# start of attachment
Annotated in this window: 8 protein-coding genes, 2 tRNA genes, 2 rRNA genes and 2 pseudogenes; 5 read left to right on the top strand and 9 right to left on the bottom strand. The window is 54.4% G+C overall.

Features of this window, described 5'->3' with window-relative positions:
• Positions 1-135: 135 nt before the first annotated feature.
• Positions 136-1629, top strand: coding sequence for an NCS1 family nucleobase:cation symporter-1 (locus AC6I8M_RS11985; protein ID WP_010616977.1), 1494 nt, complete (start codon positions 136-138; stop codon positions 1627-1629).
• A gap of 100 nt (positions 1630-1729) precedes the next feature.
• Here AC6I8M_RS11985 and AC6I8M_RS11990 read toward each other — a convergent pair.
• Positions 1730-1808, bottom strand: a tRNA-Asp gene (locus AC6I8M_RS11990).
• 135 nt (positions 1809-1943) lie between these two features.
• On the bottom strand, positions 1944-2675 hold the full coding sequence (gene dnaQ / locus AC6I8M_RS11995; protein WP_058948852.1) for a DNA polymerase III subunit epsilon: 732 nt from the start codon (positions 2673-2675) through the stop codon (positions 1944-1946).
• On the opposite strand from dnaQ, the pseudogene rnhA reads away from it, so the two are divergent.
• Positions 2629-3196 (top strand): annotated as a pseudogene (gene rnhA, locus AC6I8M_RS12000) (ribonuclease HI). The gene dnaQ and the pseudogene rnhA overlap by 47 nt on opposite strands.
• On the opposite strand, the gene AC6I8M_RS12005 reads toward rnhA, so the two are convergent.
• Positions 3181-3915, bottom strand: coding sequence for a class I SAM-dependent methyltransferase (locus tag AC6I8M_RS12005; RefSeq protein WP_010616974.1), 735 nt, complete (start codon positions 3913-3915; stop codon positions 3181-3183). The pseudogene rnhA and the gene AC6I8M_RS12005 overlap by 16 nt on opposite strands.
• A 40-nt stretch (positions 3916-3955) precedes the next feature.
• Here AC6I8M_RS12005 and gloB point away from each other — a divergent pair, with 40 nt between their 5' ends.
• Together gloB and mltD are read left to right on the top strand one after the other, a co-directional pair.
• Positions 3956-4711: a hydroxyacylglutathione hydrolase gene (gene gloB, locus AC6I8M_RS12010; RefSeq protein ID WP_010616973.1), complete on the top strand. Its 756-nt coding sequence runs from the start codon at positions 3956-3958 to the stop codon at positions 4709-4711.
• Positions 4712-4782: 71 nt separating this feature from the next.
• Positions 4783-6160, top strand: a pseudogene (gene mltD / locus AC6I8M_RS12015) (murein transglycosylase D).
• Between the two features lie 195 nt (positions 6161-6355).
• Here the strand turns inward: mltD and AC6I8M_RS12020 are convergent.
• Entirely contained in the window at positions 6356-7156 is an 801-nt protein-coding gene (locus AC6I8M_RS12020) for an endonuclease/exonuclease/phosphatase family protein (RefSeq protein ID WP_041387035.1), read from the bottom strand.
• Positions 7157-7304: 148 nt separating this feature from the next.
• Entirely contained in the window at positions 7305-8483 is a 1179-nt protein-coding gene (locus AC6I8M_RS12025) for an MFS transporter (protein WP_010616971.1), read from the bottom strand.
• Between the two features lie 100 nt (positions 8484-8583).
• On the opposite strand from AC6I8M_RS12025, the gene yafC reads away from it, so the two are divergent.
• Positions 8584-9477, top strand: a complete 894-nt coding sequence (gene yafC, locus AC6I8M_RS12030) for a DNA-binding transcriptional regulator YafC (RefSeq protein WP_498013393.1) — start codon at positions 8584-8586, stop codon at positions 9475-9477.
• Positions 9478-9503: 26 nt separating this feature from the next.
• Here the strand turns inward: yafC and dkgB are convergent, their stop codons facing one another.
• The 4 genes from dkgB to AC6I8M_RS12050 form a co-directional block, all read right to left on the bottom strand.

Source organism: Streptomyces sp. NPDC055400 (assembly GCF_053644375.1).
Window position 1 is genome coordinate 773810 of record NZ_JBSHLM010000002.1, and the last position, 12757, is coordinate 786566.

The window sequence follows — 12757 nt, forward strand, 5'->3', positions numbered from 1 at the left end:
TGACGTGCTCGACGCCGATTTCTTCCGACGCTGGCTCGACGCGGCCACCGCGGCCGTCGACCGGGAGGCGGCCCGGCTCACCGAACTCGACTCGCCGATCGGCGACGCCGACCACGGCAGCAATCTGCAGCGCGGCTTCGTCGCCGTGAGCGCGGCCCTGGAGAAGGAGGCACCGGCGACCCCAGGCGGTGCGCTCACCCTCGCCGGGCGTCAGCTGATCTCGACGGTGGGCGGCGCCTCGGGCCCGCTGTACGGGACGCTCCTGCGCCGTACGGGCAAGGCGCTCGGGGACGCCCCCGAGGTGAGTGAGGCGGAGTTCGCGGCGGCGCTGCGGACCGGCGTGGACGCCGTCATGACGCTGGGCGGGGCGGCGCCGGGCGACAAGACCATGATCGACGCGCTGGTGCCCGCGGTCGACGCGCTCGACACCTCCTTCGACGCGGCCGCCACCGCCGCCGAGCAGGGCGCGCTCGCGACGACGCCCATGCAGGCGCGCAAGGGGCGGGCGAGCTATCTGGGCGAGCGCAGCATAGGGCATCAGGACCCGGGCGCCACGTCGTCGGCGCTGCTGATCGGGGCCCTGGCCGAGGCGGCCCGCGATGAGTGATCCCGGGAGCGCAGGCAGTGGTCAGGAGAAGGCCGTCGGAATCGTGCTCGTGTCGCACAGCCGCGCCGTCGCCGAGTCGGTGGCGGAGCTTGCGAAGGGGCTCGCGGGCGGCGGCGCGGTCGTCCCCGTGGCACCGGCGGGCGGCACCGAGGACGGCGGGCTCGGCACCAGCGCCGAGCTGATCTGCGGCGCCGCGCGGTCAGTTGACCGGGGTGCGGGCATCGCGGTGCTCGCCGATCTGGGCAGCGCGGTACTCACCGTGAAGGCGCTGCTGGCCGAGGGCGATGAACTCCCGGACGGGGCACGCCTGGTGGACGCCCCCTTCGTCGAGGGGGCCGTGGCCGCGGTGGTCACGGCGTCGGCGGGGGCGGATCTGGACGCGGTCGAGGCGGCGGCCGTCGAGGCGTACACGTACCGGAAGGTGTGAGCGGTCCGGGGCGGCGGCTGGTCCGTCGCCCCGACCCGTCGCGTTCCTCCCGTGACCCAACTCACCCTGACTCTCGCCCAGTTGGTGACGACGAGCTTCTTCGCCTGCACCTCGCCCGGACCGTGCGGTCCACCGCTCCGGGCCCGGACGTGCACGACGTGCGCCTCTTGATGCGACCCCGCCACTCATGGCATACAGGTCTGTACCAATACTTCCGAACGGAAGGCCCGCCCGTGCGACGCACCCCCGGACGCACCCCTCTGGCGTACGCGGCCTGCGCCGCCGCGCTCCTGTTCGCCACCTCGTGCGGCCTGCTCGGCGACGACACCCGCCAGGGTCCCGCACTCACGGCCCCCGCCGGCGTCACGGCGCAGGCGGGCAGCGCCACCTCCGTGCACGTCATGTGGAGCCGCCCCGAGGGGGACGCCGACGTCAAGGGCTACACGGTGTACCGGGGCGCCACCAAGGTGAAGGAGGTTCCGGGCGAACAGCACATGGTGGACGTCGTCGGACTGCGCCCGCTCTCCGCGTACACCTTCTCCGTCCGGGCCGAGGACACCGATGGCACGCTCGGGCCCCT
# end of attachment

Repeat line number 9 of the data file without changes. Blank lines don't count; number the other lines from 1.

• On the bottom strand, positions 1944-2675 hold the full coding sequence (gene dnaQ / locus AC6I8M_RS11995; protein WP_058948852.1) for a DNA polymerase III subunit epsilon: 732 nt from the start codon (positions 2673-2675) through the stop codon (positions 1944-1946).